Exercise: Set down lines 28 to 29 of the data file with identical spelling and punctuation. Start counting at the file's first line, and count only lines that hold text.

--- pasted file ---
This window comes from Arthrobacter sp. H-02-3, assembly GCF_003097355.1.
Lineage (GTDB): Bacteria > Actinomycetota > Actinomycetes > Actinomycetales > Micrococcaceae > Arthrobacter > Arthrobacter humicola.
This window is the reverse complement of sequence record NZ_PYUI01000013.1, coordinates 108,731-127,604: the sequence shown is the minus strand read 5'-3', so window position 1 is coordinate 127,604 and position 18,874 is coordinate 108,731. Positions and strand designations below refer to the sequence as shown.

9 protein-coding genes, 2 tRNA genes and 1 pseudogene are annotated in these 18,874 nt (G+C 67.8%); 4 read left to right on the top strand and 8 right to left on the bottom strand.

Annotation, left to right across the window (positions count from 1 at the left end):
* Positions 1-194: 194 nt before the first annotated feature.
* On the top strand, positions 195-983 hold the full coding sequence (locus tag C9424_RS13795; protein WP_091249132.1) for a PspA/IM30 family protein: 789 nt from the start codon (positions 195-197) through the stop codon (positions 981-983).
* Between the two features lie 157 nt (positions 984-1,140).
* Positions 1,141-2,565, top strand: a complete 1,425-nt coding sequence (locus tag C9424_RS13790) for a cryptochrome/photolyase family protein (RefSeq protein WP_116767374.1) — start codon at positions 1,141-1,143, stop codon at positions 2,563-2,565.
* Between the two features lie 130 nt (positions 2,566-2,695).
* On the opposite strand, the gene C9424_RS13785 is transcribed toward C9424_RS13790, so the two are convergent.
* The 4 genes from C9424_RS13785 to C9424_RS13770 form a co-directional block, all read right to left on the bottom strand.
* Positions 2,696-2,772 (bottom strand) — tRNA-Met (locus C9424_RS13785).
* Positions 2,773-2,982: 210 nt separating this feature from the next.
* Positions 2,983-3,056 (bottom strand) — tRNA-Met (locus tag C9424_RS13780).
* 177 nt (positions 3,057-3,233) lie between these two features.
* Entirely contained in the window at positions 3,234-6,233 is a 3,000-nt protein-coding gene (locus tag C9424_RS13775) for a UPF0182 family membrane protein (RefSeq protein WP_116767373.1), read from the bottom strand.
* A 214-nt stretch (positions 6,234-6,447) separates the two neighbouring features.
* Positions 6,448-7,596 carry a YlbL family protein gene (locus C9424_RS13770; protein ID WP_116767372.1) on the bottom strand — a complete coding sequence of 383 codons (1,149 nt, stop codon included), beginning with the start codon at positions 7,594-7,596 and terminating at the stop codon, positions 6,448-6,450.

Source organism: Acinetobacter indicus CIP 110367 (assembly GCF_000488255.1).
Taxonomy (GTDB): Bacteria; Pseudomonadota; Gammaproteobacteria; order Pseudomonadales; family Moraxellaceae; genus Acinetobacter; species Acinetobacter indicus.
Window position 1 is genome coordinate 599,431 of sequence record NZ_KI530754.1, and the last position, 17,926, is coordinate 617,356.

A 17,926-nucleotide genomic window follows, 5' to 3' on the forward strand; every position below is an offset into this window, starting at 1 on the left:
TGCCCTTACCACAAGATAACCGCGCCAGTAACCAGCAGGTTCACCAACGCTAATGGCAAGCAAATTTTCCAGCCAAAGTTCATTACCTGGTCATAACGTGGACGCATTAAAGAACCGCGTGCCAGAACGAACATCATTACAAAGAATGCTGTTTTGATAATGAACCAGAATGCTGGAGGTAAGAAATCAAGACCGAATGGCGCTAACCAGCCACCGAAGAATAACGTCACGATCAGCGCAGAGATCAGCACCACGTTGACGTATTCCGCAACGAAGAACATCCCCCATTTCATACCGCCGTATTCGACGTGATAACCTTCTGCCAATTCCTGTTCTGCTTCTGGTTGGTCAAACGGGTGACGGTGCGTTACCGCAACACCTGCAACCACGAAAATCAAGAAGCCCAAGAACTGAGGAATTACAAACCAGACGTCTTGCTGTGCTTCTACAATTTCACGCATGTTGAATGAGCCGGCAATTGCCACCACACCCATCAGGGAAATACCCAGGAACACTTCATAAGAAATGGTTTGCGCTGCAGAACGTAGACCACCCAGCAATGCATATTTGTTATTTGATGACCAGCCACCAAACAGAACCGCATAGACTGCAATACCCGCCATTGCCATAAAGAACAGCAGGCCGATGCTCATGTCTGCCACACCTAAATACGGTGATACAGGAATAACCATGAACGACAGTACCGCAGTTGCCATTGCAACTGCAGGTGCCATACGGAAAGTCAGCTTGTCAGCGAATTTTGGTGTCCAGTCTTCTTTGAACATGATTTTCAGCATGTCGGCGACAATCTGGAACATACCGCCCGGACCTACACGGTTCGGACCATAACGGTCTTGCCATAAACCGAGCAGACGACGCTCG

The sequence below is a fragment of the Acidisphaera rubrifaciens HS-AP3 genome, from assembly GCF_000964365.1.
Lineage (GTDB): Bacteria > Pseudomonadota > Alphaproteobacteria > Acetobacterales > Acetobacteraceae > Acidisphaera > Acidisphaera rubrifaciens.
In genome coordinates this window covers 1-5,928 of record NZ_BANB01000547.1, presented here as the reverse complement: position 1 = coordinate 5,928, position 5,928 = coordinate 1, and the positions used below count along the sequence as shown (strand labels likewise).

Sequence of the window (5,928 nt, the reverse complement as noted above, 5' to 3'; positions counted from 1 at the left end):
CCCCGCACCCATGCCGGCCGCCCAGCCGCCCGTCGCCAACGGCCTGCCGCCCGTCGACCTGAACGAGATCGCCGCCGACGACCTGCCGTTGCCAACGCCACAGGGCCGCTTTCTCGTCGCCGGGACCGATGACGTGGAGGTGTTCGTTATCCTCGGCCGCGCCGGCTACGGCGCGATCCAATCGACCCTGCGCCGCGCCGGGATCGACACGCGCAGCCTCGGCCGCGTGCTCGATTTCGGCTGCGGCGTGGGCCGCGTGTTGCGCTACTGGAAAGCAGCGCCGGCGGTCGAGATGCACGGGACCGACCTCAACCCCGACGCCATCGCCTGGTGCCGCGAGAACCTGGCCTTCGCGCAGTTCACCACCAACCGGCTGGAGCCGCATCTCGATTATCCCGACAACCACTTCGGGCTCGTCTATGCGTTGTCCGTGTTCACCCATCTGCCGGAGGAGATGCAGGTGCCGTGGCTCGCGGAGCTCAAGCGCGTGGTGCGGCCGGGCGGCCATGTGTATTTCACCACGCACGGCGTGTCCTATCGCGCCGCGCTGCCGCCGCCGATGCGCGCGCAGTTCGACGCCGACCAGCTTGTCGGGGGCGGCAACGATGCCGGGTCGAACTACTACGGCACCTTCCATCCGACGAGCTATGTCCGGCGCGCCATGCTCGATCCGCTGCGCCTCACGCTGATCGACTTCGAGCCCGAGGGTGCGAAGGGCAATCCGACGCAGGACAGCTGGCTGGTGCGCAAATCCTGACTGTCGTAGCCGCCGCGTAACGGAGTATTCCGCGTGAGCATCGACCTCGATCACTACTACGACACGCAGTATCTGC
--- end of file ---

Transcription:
Sequence of the window (5,928 nt, the reverse complement as noted above, 5' to 3'; positions counted from 1 at the left end):
CCCCGCACCCATGCCGGCCGCCCAGCCGCCCGTCGCCAACGGCCTGCCGCCCGTCGACCTGAACGAGATCGCCGCCGACGACCTGCCGTTGCCAACGCCACAGGGCCGCTTTCTCGTCGCCGGGACCGATGACGTGGAGGTGTTCGTTATCCTCGGCCGCGCCGGCTACGGCGCGATCCAATCGACCCTGCGCCGCGCCGGGATCGACACGCGCAGCCTCGGCCGCGTGCTCGATTTCGGCTGCGGCGTGGGCCGCGTGTTGCGCTACTGGAAAGCAGCGCCGGCGGTCGAGATGCACGGGACCGACCTCAACCCCGACGCCATCGCCTGGTGCCGCGAGAACCTGGCCTTCGCGCAGTTCACCACCAACCGGCTGGAGCCGCATCTCGATTATCCCGACAACCACTTCGGGCTCGTCTATGCGTTGTCCGTGTTCACCCATCTGCCGGAGGAGATGCAGGTGCCGTGGCTCGCGGAGCTCAAGCGCGTGGTGCGGCCGGGCGGCCATGTGTATTTCACCACGCACGGCGTGTCCTATCGCGCCGCGCTGCCGCCGCCGATGCGCGCGCAGTTCGACGCCGACCAGCTTGTCGGGGGCGGCAACGATGCCGGGTCGAACTACTACGGCACCTTCCATCCGACGAGCTATGTCCGGCGCGCCATGCTCGATCCGCTGCGCCTCACGCTGATCGACTTCGAGCCCGAGGGTGCGAAGGGCAATCCGACGCAGGACAGCTGGCTGGTGCGCAAATCCTGACTGTCGTAGCCGCCGCGTAACGGAGTATTCCGCGTGAGCATCGACCTCGATCACTACTACGACACGCAGTATCTGC